3. Your mental health will be of utmost importance: It must be, though many times it won't be. Yes, no one will tell you this and probably almost everyone will not acknowledge it or even ignore it - but allow me to tell you and I hope you are listening to me carefully - when you become a mother, your mental wellness is likely to go for a toss - and that is why it is very important for you to be aware about it. Take your partner/parent/friend whoever you trust in the most into confidence and tell them to keep a check on you regularly. Talk to them about how you're feeling, tell them about your fears, your guilt, your anxieties and your failures if you're feeling any. Everyone would want you to be a happy momma and you would be, in your own time, but if you aren't feeling so, speak to someone. It is perfectly normal to feel so. Post-partum depression is a REAL thing. See a counsellor if that'd help you best. So many of them provide online services now so you wouldn't even have to step out of your room. But do take care of yourself. Try to do something that makes you happy every day, even if it's just five minutes of listening to a favourite song.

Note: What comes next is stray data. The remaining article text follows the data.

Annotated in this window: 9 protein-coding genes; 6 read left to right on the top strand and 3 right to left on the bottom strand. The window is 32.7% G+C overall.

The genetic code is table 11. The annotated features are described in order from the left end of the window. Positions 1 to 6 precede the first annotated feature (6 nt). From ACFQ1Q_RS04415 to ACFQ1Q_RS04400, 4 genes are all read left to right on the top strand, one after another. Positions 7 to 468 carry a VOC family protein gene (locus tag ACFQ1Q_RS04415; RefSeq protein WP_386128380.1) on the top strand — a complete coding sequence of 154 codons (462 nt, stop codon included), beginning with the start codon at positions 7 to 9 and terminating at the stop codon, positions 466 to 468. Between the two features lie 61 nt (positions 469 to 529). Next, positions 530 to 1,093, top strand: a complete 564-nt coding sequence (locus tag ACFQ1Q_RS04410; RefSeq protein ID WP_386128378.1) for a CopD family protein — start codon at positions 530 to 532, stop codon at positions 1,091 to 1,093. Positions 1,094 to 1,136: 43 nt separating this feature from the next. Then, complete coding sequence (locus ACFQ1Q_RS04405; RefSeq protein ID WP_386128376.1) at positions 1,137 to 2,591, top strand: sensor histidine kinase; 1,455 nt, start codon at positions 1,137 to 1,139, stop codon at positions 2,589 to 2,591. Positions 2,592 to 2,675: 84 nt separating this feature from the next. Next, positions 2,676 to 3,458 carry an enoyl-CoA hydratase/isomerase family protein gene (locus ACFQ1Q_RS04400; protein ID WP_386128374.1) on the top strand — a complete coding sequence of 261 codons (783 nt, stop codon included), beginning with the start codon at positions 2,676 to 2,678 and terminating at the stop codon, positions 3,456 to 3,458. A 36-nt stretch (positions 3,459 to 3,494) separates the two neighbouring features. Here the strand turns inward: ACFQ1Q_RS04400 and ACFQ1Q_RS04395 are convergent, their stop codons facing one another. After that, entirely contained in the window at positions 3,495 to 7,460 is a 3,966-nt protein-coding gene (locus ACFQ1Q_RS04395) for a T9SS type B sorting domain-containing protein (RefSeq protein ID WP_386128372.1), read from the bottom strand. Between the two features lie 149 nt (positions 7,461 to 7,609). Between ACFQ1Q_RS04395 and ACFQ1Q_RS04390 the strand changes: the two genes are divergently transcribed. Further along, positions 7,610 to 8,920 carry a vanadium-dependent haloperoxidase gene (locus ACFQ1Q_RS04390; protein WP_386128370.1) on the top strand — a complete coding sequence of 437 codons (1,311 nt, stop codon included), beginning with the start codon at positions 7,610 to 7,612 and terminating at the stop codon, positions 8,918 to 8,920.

4. Breastfeeding doesn't happen naturally. If you were naive like me, you would believe that as soon as the baby comes out of your body, your breast would start oozing milk like a spring fountain and then cut to an image of a happy mommy feeding a happy baby like we have seen SO MANY TIMES in all of the media representation of this act. The reality is, it took me 7 days of pulling and squeezing in the hospital, weeks of pain and tears, several months of trial and error to establish a breastfeeding rythm. The constant questioning of the milk-making abilities of my breasts or my breastfeeding skills made the matters worse. The reality is - a first time mother and her baby might need time to get used to breastfeeding. A lot of the times they will need outside help in the form of supportive medical staff, family members and probably a lactation consultant. The mother's metal health also affects the milk production significantly. There is likely a possibility that despite all of the good intentions and efforts, sometimes a woman would really not be able to breastfeed her child and that is normal. A mother prioritizing her own physical and mental health and deciding not to breastfeed her child should be normal too! A fed child is best.